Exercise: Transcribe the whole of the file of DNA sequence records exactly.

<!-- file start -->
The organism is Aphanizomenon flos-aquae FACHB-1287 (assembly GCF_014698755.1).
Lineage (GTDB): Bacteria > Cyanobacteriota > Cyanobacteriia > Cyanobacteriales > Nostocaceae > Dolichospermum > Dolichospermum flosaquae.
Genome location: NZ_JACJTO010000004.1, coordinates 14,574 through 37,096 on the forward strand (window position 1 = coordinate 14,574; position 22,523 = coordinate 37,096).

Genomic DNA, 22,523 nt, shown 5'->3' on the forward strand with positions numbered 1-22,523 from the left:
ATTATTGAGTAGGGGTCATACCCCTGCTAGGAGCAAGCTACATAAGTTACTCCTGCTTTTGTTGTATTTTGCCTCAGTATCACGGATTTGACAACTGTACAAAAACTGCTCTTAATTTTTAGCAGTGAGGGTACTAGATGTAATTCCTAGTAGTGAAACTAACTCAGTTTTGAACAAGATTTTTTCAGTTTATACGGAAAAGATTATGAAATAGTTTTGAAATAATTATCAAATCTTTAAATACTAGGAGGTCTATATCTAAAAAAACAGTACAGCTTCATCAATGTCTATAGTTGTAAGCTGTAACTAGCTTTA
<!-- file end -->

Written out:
The organism is Aphanizomenon flos-aquae FACHB-1287 (assembly GCF_014698755.1).
Lineage (GTDB): Bacteria > Cyanobacteriota > Cyanobacteriia > Cyanobacteriales > Nostocaceae > Dolichospermum > Dolichospermum flosaquae.
Genome location: NZ_JACJTO010000004.1, coordinates 14,574 through 37,096 on the forward strand (window position 1 = coordinate 14,574; position 22,523 = coordinate 37,096).

Genomic DNA, 22,523 nt, shown 5'->3' on the forward strand with positions numbered 1-22,523 from the left:
ATTATTGAGTAGGGGTCATACCCCTGCTAGGAGCAAGCTACATAAGTTACTCCTGCTTTTGTTGTATTTTGCCTCAGTATCACGGATTTGACAACTGTACAAAAACTGCTCTTAATTTTTAGCAGTGAGGGTACTAGATGTAATTCCTAGTAGTGAAACTAACTCAGTTTTGAACAAGATTTTTTCAGTTTATACGGAAAAGATTATGAAATAGTTTTGAAATAATTATCAAATCTTTAAATACTAGGAGGTCTATATCTAAAAAAACAGTACAGCTTCATCAATGTCTATAGTTGTAAGCTGTAACTAGCTTTA